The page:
Four years after a spate of #MeToo revelations toppled entertainment titans who abused their power, American culture continues to grapple with what to do with toxic men and what’s next for the movement.
The series’ second season, which began on September 17, 2021, follows a painful rift — both within the world of the show and, in a self-referential way, the world of entertainment after #MeToo. While the show occasionally fails, it also responds to a pressing cultural need to come to terms with misbehavior and find avenues to healing, showing in an all-too-recognizable fictional reality that it’s often the women, not the men, who work the hardest to change themselves and invest in authentic second acts.
A major season two storyline, which incorporates wider cultural concerns about the reverberation of #MeToo, follows Mitch’s faltering attempts to cope with his actions. After being accosted by an angry American woman while eating gelato in Italy, Mitch meets documentary filmmaker Paola Lambruschini (Valeria Golino), who sums up the problematic nature of a second act after society cancels a #MeToo abuser, saying on the US prosecutor: “She doesn’t know what she wants from you. If you apologize, she says it’s insincere. If you try to do good for the world, it’s selfish. If you dare to live your life,” the bile.’ “If you choose to die, you take the cowards out. You must live and suffer. But you must not do it in front of us and you must not try to learn from it.”
Indeed, the series’ second season preoccupation with what’s next for toxic men offers no satisfying answers. Mitch may make some progress in understanding the trauma his actions have caused, and his mentorship of Paola as she works on a documentary about Italy’s rape law represents stopping steps to do good for the world. But when new allegations surface that claim his predatory behavior disproportionately targeted black women, Mitch takes what Paola identifies as “the coward’s way out” — he drives his car over a cliff, raising the question of whether “The Morning Show ” itself an easy approach to the question of what to do with poisonous men.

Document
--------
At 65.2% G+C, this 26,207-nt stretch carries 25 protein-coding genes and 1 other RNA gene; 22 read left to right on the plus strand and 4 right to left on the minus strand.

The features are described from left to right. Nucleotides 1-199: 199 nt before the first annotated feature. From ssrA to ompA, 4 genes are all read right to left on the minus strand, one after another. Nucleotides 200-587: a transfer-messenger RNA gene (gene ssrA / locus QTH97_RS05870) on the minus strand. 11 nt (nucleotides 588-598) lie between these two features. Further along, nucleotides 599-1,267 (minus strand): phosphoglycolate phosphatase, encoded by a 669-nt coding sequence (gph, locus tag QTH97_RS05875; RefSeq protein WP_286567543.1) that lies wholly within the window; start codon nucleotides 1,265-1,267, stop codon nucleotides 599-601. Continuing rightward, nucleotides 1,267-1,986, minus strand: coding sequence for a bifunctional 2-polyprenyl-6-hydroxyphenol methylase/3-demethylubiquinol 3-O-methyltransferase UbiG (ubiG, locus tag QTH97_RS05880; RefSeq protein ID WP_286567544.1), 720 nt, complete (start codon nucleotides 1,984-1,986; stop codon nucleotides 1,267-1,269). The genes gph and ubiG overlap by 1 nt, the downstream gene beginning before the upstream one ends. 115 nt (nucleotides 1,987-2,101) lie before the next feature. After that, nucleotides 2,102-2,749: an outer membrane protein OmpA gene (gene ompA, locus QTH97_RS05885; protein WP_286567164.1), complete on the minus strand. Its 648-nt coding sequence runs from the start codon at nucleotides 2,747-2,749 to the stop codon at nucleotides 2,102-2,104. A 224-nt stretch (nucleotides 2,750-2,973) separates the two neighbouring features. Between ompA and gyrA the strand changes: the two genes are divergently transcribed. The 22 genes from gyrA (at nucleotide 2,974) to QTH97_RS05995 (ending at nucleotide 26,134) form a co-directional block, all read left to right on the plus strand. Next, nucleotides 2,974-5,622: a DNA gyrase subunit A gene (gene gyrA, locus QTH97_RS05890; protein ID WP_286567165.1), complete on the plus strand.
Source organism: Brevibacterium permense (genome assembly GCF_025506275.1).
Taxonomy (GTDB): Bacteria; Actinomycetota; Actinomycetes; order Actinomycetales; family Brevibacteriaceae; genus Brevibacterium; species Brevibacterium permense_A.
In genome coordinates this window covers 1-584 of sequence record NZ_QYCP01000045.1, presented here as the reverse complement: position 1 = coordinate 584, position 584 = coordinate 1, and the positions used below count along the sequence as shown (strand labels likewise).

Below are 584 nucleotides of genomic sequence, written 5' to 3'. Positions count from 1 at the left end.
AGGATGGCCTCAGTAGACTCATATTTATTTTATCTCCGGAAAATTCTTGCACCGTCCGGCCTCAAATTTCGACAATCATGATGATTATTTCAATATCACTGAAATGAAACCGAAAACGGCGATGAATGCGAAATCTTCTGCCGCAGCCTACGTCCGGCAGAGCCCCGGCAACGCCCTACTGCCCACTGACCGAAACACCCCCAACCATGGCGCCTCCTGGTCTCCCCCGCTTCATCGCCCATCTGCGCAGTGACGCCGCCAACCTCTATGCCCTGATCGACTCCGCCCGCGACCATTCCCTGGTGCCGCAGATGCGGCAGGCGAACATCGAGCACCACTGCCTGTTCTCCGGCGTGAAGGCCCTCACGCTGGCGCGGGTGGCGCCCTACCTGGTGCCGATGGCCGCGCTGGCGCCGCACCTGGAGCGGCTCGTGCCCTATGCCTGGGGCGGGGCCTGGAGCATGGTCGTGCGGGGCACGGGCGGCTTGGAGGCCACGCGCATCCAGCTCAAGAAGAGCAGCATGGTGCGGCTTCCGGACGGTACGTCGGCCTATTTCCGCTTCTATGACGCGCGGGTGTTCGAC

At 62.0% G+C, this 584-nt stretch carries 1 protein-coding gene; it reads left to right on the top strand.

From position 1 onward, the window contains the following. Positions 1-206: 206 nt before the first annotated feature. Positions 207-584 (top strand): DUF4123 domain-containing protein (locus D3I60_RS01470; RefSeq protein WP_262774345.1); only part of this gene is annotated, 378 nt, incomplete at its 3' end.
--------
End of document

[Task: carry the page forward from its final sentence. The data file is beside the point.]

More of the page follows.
“The Morning Show” shows that second acts for sexual predators remain unthinkable, but it’s not clear that “cancelling” them, rather than the much more awkward act of holding them accountable, opens up the possibility for what #MeToo- founder Tarana Burke has said the core of the movement is “radical community healing” (note also that canceling here seems to take the form of hiding out in a million-dollar mansion on Lake Como). Mitch dies without taking responsibility for his actions.
The show denies us examples of men improving, although we do see gestures toward growth through Alex’s character. Alex responds to the venomous men in her life by becoming a venomous force of her own, myopic focused on not being canceled herself. However, for all her narcissism, the public is treated to a glimpse of what responsibility could look like through Alex’s journey.
In the season two finale, Alex does a solo, hour-long live stream from her penthouse, where she talks about being diagnosed with Covid-19 and what it’s like to live under intense public scrutiny. Filmed with Aniston staring directly into the camera, the speech becomes increasingly uncomfortable to watch, an indictment of the real fixation on human error and gloating.
Zooming out, all these second-act concerns reflect the real career trajectory of the show’s female protagonists, Aniston and Witherspoon. Expanding the cultural approach to the “America’s Sweetheart” idea, both beloved actresses, along with season two standout Margulies, offer refreshing representations of successful television women. It is a revelation to watch three powerful middle-aged female actors, with their wrinkles and reading glasses, adopt a culture that allows the abuse of power by toxic men.
In her new memoir “Going There,” Katie Couric writes about the circumstances that allowed Matt Lauer and others to prey on women in the workplace. While her story is too simple, Couric deserves credit for writing about some of the tumultuous events associated with Lauer’s firing and grappling with her own responsibility in it.
This kind of research into the past and projection into the future requires messy, emotional labor.
Perhaps the show’s third act will give a glimpse of how a healthy workplace could work — and maybe men will start doing the work.